Video Hyderabad Zomato Agent Delivers Food On Horse Amid Long Queues At Petrol Pumps Truckers Protest

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The short clip showed the Zomato delivery agent arriving on horseback in Hyderabad


At a time when long queues at petrol pumps were seen in Hyderabad amid a protest by truck drivers against the new hit-and-run law, a video showing a man galloping on the streets of the city carrying a bag with Zomato’s logo has gone viral. The short clip showed the Zomato delivery agent arriving on horseback at Chanchalguda, located next to the Imperial Hotel.

The man was seen waving to the public on the streets as he arrived on a horseback after long queues and the closure of petrol pumps as a fallout of the truckers’ protest.

In the video, the delivery agent could be heard talking to a passerby that he opted to arrive on horseback to deliver the food after the pumps ran out of petrol.

Asked what had happened, the horse-rider responded, “Petrol nahi mila bhai. Teen ghante line me khada raha. Zomato se nikal gaya..petrol nahi mila.(There was no petrol. I waited in the queue for three hours. I left after taking the order but couldn’t get the petrol).

Long queues spilled over to the main roads in Hyderabad on Tuesday as a large number of motorists gathered at the fuel outlets for petrol and diesel in Hyderabad, resulting in traffic jams at several places for some time, news agency PTI reported. The traffic jam was brought under control by evening, police officials said.

“(Fuel) availability is there. People are apprehensive that due to the agitation by truck drivers, it may not be available and they are going to petrol pumps in large numbers, following which queues were formed and subsequently spilled over to the roads resulting in traffic jams initially,” a senior police official told PTI.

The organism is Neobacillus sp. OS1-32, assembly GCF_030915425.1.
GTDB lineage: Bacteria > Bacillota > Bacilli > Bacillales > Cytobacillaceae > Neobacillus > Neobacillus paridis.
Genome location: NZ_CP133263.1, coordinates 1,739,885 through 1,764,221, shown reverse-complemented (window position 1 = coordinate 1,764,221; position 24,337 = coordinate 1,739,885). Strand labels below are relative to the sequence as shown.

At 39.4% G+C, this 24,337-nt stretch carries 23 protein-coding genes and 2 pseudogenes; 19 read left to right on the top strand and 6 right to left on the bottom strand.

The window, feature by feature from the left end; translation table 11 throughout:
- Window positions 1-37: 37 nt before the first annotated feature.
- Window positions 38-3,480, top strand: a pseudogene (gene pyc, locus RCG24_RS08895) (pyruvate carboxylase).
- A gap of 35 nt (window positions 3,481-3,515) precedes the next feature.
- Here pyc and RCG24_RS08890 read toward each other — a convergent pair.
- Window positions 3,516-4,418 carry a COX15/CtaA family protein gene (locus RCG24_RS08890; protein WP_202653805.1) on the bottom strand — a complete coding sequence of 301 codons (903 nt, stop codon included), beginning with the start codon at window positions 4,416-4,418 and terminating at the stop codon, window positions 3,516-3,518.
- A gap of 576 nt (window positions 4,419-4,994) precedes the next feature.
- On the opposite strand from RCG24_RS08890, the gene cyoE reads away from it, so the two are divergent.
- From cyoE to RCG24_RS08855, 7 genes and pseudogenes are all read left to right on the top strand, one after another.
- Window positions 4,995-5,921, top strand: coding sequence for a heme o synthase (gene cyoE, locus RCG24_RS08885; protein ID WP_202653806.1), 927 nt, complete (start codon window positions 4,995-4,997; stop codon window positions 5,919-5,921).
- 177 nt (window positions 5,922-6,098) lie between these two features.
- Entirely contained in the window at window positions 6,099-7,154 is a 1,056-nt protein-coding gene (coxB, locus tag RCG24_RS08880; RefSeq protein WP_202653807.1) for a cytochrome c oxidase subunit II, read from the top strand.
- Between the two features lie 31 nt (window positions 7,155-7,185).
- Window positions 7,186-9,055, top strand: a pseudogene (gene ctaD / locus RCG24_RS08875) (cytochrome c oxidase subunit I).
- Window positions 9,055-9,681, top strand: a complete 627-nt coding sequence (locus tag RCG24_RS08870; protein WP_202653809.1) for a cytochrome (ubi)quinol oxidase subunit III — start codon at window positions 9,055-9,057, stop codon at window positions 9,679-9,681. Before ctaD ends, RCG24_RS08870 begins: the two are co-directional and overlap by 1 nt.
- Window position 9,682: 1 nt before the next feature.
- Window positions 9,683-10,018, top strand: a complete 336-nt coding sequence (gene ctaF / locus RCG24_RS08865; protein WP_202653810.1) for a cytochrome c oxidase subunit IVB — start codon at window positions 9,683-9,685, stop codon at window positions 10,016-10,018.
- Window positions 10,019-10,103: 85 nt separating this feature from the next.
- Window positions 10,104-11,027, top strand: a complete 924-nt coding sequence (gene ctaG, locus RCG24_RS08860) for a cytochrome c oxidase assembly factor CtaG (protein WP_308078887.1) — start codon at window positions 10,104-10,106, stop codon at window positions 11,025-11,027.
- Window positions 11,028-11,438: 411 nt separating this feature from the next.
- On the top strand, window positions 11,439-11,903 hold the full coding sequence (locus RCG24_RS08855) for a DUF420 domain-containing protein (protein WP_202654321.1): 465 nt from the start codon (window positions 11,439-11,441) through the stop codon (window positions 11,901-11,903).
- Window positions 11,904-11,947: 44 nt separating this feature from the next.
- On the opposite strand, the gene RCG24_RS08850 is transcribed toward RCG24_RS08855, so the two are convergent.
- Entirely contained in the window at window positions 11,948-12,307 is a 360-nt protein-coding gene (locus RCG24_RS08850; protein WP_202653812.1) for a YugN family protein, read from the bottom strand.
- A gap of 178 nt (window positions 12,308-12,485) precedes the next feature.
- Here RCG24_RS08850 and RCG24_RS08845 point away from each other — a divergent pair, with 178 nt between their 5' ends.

A petrol retail outlet owner told a TV channel that fuel supply to petrol pumps in the city was indeed hit by to the truck drivers’ protest since Monday.

Barricades were also seen at some petrol pumps in the city even as some motorists complained that they were unable to fill fuel in their vehicles as some of the outlets were “closed” and due to which they faced problems.

Truck Drivers’ End Protest

The countrywide truckers’ stir has been called off as the government assured that it would consult stakeholders before implementing a contentious law against hit-and-run. After long talks with the government, the All-India Motor Transport Congress called off the agitation.

The protest was over Section 106(2) of Bharatiya Nyaya Samhita or BNS — which is set to replace the colonial-era Indian Penal Code — which had provisions for strict penalties in hit-and-run cases.

Under the new law, hit-and-run cases can attract up to 10 years in jail and a fine of ₹ 7 lakh — against the current penalty of up to a two-year jail term and a lighter fine. The maximum punishment of 10 years will kick in when the offender has caused death through rash driving and decamped without reporting the matter to the police.  

The truckers, cab drivers, and others operating commercial vehicles are questioning how they would pay such a steep fine in case they meet with an accident.

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